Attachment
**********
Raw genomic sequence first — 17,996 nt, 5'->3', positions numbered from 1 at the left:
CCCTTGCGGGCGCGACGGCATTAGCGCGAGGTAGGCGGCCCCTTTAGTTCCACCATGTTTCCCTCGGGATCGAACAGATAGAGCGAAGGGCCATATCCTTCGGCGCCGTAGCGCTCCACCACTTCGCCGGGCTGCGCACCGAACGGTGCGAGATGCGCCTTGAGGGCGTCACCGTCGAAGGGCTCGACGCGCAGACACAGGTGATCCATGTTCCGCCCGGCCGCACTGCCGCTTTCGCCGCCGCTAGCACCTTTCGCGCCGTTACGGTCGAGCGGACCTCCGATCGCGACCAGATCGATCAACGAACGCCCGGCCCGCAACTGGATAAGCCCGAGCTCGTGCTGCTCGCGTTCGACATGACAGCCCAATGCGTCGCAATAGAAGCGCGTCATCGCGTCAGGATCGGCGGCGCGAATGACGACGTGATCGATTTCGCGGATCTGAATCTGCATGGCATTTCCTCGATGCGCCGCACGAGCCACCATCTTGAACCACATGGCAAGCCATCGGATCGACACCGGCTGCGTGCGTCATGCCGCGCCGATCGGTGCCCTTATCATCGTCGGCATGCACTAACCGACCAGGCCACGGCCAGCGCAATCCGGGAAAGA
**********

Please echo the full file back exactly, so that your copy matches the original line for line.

Raw genomic sequence first — 17,996 nt, 5'->3', positions numbered from 1 at the left:
CCCTTGCGGGCGCGACGGCATTAGCGCGAGGTAGGCGGCCCCTTTAGTTCCACCATGTTTCCCTCGGGATCGAACAGATAGAGCGAAGGGCCATATCCTTCGGCGCCGTAGCGCTCCACCACTTCGCCGGGCTGCGCACCGAACGGTGCGAGATGCGCCTTGAGGGCGTCACCGTCGAAGGGCTCGACGCGCAGACACAGGTGATCCATGTTCCGCCCGGCCGCACTGCCGCTTTCGCCGCCGCTAGCACCTTTCGCGCCGTTACGGTCGAGCGGACCTCCGATCGCGACCAGATCGATCAACGAACGCCCGGCCCGCAACTGGATAAGCCCGAGCTCGTGCTGCTCGCGTTCGACATGACAGCCCAATGCGTCGCAATAGAAGCGCGTCATCGCGTCAGGATCGGCGGCGCGAATGACGACGTGATCGATTTCGCGGATCTGAATCTGCATGGCATTTCCTCGATGCGCCGCACGAGCCACCATCTTGAACCACATGGCAAGCCATCGGATCGACACCGGCTGCGTGCGTCATGCCGCGCCGATCGGTGCCCTTATCATCGTCGGCATGCACTAACCGACCAGGCCACGGCCAGCGCAATCCGGGAAAGA